When discussing elections, political analysts and commentators frequently talk about overarching fundamentals—such as the state of the economy, demographic shifts, trends in partisanship, and the popularity of the sitting president—that together indicate the contours and likely outcome of a particular race. In the political science community, these factors are generally believed to matter more than the specific tactics of campaigns or the characteristics of candidates. With the nomination of businessman Donald Trump as the Republican candidate for president, these assumptions are being seriously tested in 2016.
With a month to go in the campaign, nearly all signs—national and state-level polling; President Barack Obama’s rising favorability; the decent if not great state of the economy; campaign fundraising; and on-the-ground infrastructure—point to a victory for Democratic nominee and former Secretary of State Hillary Clinton in both the popular vote and the Electoral College. Even with polarization of the electorate along party lines, the strong desire for change among the electorate, and the serious personal doubts many voters have about Clinton, Trump has failed thus far to convince a solid majority of Americans that he is fit to lead the country. On the four major poll aggregation sites, Trump trails Clinton by 3 to 5 percentage points nationally at the end of September after the first presidential debate and has never led consistently at any point in the campaign.
As outlined in the Center for American Progress' December 2015 report “The Path to 270 in 2016,” the nomination of Trump, and his subsequent actions as the nominee, strongly suggest a political strategy based upon maximizing white turnout and vote preference, particularly among white non-college-educated voters, rather than trying to broaden the Republican Party’s appeal to reach more diverse voters. The Electoral College path for this strategy appears to involve trying to win Florida plus a significant chunk of Midwest states to achieve a narrow victory built on the votes of white Republicans and independents, as well as hoped-for lower Democratic enthusiasm for Clinton.
There is little evidence to date that this strategy is working well enough to produce a solid victory. Although the race has tightened in recent weeks, including in some key states such as Florida and Ohio, Trump is behind nationally and is trailing on average in nearly all of the major battleground states. He is losing badly with voters of color and—more surprisingly—is underperforming substantially relative to former Massachusetts Gov. Mitt Romney among white, college-educated voters. In the process of trying to attract disenchanted non-college-educated whites with a tough message on immigration, national security, and global trade, he has driven significant numbers of white, college-educated voters away from the Republican Party and toward voting for Clinton; voting for third-party candidates such as Libertarian and former new Mexico Gov. Gary Johnson; or potentially not voting at all.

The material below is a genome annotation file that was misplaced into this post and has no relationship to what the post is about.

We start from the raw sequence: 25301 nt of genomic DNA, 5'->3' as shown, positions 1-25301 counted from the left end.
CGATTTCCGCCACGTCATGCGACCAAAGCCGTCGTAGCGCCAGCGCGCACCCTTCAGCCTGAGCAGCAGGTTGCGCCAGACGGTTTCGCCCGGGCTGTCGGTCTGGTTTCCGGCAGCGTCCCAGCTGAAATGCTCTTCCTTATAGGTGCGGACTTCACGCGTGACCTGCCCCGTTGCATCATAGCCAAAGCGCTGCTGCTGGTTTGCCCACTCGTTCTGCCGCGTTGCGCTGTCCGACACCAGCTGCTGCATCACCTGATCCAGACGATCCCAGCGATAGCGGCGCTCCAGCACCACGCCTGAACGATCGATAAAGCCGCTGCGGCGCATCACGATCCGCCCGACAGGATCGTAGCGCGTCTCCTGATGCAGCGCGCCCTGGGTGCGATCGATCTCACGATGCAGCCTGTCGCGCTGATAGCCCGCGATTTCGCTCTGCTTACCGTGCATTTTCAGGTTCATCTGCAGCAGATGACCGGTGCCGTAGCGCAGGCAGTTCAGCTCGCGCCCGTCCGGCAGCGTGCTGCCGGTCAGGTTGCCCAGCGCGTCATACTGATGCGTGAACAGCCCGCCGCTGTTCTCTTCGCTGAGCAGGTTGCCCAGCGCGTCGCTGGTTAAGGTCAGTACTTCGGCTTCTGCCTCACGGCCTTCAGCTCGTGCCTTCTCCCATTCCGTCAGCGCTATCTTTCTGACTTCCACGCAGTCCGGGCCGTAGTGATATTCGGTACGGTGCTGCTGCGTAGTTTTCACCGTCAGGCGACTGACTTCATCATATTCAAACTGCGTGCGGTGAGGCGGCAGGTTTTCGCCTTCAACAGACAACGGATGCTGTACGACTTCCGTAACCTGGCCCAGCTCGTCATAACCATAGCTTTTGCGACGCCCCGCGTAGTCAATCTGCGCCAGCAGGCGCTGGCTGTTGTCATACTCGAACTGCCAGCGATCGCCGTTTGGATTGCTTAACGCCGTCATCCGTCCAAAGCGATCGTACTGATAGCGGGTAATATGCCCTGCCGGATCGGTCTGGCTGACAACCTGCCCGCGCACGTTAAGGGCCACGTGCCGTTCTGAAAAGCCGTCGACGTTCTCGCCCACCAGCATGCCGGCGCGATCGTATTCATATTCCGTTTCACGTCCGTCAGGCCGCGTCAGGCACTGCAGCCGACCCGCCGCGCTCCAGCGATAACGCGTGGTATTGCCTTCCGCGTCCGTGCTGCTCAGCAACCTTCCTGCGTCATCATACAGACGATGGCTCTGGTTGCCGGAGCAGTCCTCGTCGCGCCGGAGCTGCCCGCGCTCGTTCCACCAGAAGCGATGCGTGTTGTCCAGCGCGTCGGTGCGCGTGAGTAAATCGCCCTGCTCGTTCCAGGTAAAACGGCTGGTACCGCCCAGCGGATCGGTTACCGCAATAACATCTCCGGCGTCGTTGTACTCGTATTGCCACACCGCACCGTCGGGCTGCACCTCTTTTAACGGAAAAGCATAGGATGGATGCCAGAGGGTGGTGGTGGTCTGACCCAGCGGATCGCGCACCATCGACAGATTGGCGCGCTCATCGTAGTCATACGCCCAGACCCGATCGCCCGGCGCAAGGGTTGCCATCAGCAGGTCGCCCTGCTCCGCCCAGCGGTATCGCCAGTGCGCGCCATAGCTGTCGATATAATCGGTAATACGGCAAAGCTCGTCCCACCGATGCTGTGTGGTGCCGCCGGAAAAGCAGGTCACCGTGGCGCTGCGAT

If the election were held this week, Trump would likely lose based on all of the available evidence. But, despite the Republican nominee’s seemingly narrow political strategy, the eventual outcome of the race is not yet a foregone conclusion for a number of reasons.
First and foremost, a significant percentage of voters remain discontented with the state of politics overall and with the specific choices they face between Clinton and Trump, both of whom are viewed quite unfavorably outside of their core voting bases. At the end of September, Hillary Clinton’s unfavorable ratings remain in the mid-50s and Donald Trump’s unfavorable ratings are closer to 60 percent or higher. This larger dissatisfaction creates uncertainty about overall voter turnout and vote choice. Currently, about 7 percent of voters nationally are undecided about the election and another 10 percent say they will support third-party candidates Gary Johnson or Jill Stein. And the rates of potential third-party support are even higher among younger, Millennial generation voters that the Democrats hope to attract. These trends are more pronounced at the national level than in the battleground states, but they could alter the outcome of the election in unpredictable ways if they hold through November 8.
Second, it is not clear at this stage whether the Democrats will be fully able to recreate or approximate the electorate that twice elected President Obama to office. To date, there is little evidence of core Democratic voters turning to Trump. But it is conceivable that lingering questions about Clinton among younger voters and among supporters of Bernie Sanders could reduce turnout levels in ways that amplify the effect of third-party support when coupled with strong turnout from Trump’s core base. However, there is solid evidence in polling at this stage that the Clinton campaign is offsetting any potential reduced enthusiasm among core Democratic voters with significant inroads into the Republican-leaning white, college-educated bloc, especially women.
This report explores in detail the national and state-level demographic and voting trends as they exist in late September just after the first presidential debate; the possible influence of factors such as a potentially large third-party vote, a widening gender gap, and differentials in campaign effort levels; and the basic strategies both parties need to deploy in order to achieve victory.
Read the full report.
About the authors: Ruy Teixeira is a Senior Fellow at The Century Foundation and the Center for American Progress. John Halpin is a Senior Fellow at the Center. Robert Griffin is a Senior Policy Analyst at the Center.
This article was published by the Center for American Progress.